Buoyed by a pension tailwind and strong operating profits in its Ingalls Shipbuilding and Technical Solutions segments, Huntington Ingalls Industries [HII] on Thursday posted solid earnings and sales in its second quarter.
Net income rose 11 percent to $147 million, $3.21 earnings per share (EPS), from $133 million ($2.80 EPS) a year ago. Excluding the benefits from pension income, per share results were $2.51, 16 cents below consensus forecasts.
Sales in the quarter were $1.9 billion, up 9 percent from $1.7 billion a year ago. The largest contributor to the revenue boost was the acquisition late last fall government services provider Camber Corp., which added $85 million to the top line.
The top line also benefited from strong sales at the Ingalls Shipbuilding division on higher revenues in several Navy amphibious assault ship programs and the Coast Guard’s National Security Cutter (NSC) program. The company’s new Technical Solutions segment also added to the higher sales, largely through the contribution of Camber but also due to increased support to the Navy and higher volume on oil and gas services.
Sales at Newport News Shipbuilding were flat as higher revenue from Naval nuclear support services were largely offset by lower revenues in submarines and aircraft carriers.
The pension adjustment added $14 million to net income, higher operating income at Ingalls and Technical Solutions more than offset a decline at Newport News to add $3 million to the bottom line, and lower taxes added another $3 million.
Segment operating margins slipped 70 basis points to 10.1 percent while overall margin was unchanged at 12.8 percent.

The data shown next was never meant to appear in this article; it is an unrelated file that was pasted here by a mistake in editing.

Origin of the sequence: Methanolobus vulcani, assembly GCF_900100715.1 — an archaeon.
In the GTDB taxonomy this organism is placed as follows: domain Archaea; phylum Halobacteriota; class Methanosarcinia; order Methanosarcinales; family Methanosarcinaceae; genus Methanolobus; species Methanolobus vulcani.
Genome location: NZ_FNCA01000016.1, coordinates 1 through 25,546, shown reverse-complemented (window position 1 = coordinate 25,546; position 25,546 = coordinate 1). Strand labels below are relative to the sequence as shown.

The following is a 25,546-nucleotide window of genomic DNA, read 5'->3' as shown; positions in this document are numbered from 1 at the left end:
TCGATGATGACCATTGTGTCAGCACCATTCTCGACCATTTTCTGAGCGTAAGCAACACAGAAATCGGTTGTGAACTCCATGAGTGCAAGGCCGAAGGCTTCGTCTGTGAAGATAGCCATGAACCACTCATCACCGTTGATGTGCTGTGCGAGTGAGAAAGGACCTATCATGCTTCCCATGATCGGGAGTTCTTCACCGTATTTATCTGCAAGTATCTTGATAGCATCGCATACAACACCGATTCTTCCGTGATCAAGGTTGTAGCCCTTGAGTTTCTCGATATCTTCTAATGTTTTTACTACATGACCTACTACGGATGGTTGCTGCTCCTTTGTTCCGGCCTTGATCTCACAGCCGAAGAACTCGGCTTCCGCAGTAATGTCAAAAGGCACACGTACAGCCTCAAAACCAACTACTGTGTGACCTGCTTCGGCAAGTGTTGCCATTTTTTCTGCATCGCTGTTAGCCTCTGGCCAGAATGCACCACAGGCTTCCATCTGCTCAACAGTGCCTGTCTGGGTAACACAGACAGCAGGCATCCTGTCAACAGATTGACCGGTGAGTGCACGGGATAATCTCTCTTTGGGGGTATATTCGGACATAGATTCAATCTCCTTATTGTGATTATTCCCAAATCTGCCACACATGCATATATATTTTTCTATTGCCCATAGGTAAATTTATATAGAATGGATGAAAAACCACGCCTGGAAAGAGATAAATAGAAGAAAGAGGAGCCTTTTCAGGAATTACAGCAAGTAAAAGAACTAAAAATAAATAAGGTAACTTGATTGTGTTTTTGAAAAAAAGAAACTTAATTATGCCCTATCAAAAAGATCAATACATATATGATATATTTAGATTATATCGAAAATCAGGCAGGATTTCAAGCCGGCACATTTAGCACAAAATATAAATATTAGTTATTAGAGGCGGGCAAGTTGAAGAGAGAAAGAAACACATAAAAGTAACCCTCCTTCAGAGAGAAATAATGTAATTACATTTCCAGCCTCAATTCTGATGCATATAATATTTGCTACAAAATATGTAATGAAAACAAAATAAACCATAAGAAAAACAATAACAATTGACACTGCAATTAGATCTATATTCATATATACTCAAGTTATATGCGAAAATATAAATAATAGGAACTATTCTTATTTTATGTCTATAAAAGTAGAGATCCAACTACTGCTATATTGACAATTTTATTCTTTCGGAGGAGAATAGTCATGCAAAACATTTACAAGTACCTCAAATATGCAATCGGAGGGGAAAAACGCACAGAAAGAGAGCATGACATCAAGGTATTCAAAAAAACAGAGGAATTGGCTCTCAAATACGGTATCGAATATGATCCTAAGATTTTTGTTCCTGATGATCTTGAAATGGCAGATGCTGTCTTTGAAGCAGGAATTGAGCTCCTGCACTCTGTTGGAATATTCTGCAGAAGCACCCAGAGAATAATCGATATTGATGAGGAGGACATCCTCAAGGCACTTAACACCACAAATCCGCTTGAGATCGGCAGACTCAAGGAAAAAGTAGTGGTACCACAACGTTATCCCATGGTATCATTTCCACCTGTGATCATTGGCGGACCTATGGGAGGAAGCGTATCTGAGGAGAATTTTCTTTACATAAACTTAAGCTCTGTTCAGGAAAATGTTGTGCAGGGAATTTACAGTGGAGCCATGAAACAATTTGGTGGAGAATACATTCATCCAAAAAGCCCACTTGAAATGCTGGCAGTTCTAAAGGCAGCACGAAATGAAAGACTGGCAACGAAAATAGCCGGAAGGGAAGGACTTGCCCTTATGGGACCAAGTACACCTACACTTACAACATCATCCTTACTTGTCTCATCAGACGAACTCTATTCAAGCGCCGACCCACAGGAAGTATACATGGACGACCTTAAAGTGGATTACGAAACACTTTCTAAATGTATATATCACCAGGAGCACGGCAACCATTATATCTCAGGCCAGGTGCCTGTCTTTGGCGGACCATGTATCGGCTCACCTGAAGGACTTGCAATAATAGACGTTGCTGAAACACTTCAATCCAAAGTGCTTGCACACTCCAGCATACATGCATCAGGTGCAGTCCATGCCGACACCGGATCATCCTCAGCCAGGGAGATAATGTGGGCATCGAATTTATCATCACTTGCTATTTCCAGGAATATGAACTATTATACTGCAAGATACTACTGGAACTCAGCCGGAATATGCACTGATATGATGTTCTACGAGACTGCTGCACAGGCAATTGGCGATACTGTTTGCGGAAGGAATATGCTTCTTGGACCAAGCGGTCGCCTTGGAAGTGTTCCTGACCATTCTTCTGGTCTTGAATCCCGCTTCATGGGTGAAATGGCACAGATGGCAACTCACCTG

On the operational front, HII said that work on the second Ford-class aircraft carrier, the USS John F. Kennedy (CVN-79), is 50 percent structurally complete. Mike Petters, HII’s president and CEO, the company is targeting double-digit profit margins on the program.
The contract for Kennedy is built in part on a “pretty significant reduction in man-hours” versus the USS Gerald R. Ford (CVN-78), the lead ship in the new carrier class, more so than in any carrier work the company has done previously, Petters said. This is because HII used an incomplete digital design and three-dimensional product model at the start of the Ford program, while the “model was complete” with the start of the Kennedy, he said.
He also said the bill of material also wasn’t complete at the start of Ford while it was when the Kennedy was initiated.
“Those two factors alone will drive reductions in the cost of the program that we think are fairly significant,” Petters said.
Petters also said that construction of Kennedy benefits from coming down the learning curve from a first in class ship to the second. So far the plan for man-hours on the Kennedy is tracking to plan, he said.
Petters also said the 418-foot NSCs the company has been building and delivering for the Coast Guard has a “fighter’s chance” to compete for the Navy’s emerging FFG(X) guided-missile frigate for the service’s small surface combatant role depending on how requirements sort out. The Navy’s Littoral Combat Ship is currently being built for the small surface combatant role.
Earlier this week, Coast Guard Commandant Adm. Paul Zukunft said that the NSC design could meet the Navy’s needs for a new frigate.
“You would have to totally re-weaponize these platforms to operate at the higher spectrum of naval warfare, and that could certainly be done,” Zukunft said at a maritime security event hosted by the Center for Strategic and International Studies. “Many of the systems on there right now are Navy type, Navy owned,” he said, adding that an NSC is interoperable with the Navy and served the flag ship for the surface action group in a Rim of the Pacific international maritime warfare exercises.
Orders were $3.4 billion in the quarter and backlog stood at $21.1 billion, $14 billion of which was funded, versus backlog a year ago of $20.5 billion, $13.5 billion of which was funded. Free cash flow was $107 million.